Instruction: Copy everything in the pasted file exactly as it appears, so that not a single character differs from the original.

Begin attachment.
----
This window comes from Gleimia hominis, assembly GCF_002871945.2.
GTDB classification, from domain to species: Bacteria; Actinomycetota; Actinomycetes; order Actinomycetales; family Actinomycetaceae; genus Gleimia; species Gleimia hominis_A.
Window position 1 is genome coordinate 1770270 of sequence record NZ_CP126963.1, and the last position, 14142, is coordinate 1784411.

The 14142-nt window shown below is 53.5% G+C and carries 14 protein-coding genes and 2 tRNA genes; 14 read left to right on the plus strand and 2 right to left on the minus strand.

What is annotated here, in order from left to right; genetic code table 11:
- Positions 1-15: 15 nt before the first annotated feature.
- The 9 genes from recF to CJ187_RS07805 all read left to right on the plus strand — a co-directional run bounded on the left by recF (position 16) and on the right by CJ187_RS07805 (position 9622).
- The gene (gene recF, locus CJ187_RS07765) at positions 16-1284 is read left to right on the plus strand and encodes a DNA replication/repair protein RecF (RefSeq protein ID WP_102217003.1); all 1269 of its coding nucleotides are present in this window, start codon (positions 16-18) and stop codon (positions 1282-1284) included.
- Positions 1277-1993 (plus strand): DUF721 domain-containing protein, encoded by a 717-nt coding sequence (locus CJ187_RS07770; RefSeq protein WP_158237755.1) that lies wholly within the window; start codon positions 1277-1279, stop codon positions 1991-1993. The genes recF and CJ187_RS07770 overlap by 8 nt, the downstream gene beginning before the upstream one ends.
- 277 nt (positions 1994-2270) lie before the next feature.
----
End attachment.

This window comes from Gleimia hominis, assembly GCF_002871945.2.
GTDB classification, from domain to species: Bacteria; Actinomycetota; Actinomycetes; order Actinomycetales; family Actinomycetaceae; genus Gleimia; species Gleimia hominis_A.
Window position 1 is genome coordinate 1770270 of sequence record NZ_CP126963.1, and the last position, 14142, is coordinate 1784411.

The 14142-nt window shown below is 53.5% G+C and carries 14 protein-coding genes and 2 tRNA genes; 14 read left to right on the plus strand and 2 right to left on the minus strand.

What is annotated here, in order from left to right; genetic code table 11:
- Positions 1-15: 15 nt before the first annotated feature.
- The 9 genes from recF to CJ187_RS07805 all read left to right on the plus strand — a co-directional run bounded on the left by recF (position 16) and on the right by CJ187_RS07805 (position 9622).
- The gene (gene recF, locus CJ187_RS07765) at positions 16-1284 is read left to right on the plus strand and encodes a DNA replication/repair protein RecF (RefSeq protein ID WP_102217003.1); all 1269 of its coding nucleotides are present in this window, start codon (positions 16-18) and stop codon (positions 1282-1284) included.
- Positions 1277-1993 (plus strand): DUF721 domain-containing protein, encoded by a 717-nt coding sequence (locus CJ187_RS07770; RefSeq protein WP_158237755.1) that lies wholly within the window; start codon positions 1277-1279, stop codon positions 1991-1993. The genes recF and CJ187_RS07770 overlap by 8 nt, the downstream gene beginning before the upstream one ends.
- 277 nt (positions 1994-2270) lie before the next feature.